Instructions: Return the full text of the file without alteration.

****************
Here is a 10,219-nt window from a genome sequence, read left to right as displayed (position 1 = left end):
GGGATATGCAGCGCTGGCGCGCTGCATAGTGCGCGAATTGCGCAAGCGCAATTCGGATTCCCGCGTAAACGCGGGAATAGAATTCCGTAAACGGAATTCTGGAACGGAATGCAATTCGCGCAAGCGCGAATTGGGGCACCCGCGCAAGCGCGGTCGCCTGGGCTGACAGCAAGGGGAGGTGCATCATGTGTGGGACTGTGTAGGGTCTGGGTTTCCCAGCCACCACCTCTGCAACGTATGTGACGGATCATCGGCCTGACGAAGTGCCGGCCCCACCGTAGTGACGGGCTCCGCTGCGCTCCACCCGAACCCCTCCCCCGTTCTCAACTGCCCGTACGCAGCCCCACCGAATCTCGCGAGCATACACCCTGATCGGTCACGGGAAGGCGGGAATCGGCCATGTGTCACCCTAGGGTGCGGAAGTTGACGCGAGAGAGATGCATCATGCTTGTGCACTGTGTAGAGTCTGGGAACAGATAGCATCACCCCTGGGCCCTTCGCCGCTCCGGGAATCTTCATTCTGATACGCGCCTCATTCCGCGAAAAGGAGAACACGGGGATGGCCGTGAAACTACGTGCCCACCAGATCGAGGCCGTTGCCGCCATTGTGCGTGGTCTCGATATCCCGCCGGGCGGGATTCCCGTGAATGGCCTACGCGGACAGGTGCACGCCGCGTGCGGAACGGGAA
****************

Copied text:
Here is a 10,219-nt window from a genome sequence, read left to right as displayed (position 1 = left end):
GGGATATGCAGCGCTGGCGCGCTGCATAGTGCGCGAATTGCGCAAGCGCAATTCGGATTCCCGCGTAAACGCGGGAATAGAATTCCGTAAACGGAATTCTGGAACGGAATGCAATTCGCGCAAGCGCGAATTGGGGCACCCGCGCAAGCGCGGTCGCCTGGGCTGACAGCAAGGGGAGGTGCATCATGTGTGGGACTGTGTAGGGTCTGGGTTTCCCAGCCACCACCTCTGCAACGTATGTGACGGATCATCGGCCTGACGAAGTGCCGGCCCCACCGTAGTGACGGGCTCCGCTGCGCTCCACCCGAACCCCTCCCCCGTTCTCAACTGCCCGTACGCAGCCCCACCGAATCTCGCGAGCATACACCCTGATCGGTCACGGGAAGGCGGGAATCGGCCATGTGTCACCCTAGGGTGCGGAAGTTGACGCGAGAGAGATGCATCATGCTTGTGCACTGTGTAGAGTCTGGGAACAGATAGCATCACCCCTGGGCCCTTCGCCGCTCCGGGAATCTTCATTCTGATACGCGCCTCATTCCGCGAAAAGGAGAACACGGGGATGGCCGTGAAACTACGTGCCCACCAGATCGAGGCCGTTGCCGCCATTGTGCGTGGTCTCGATATCCCGCCGGGCGGGATTCCCGTGAATGGCCTACGCGGACAGGTGCACGCCGCGTGCGGAACGGGAA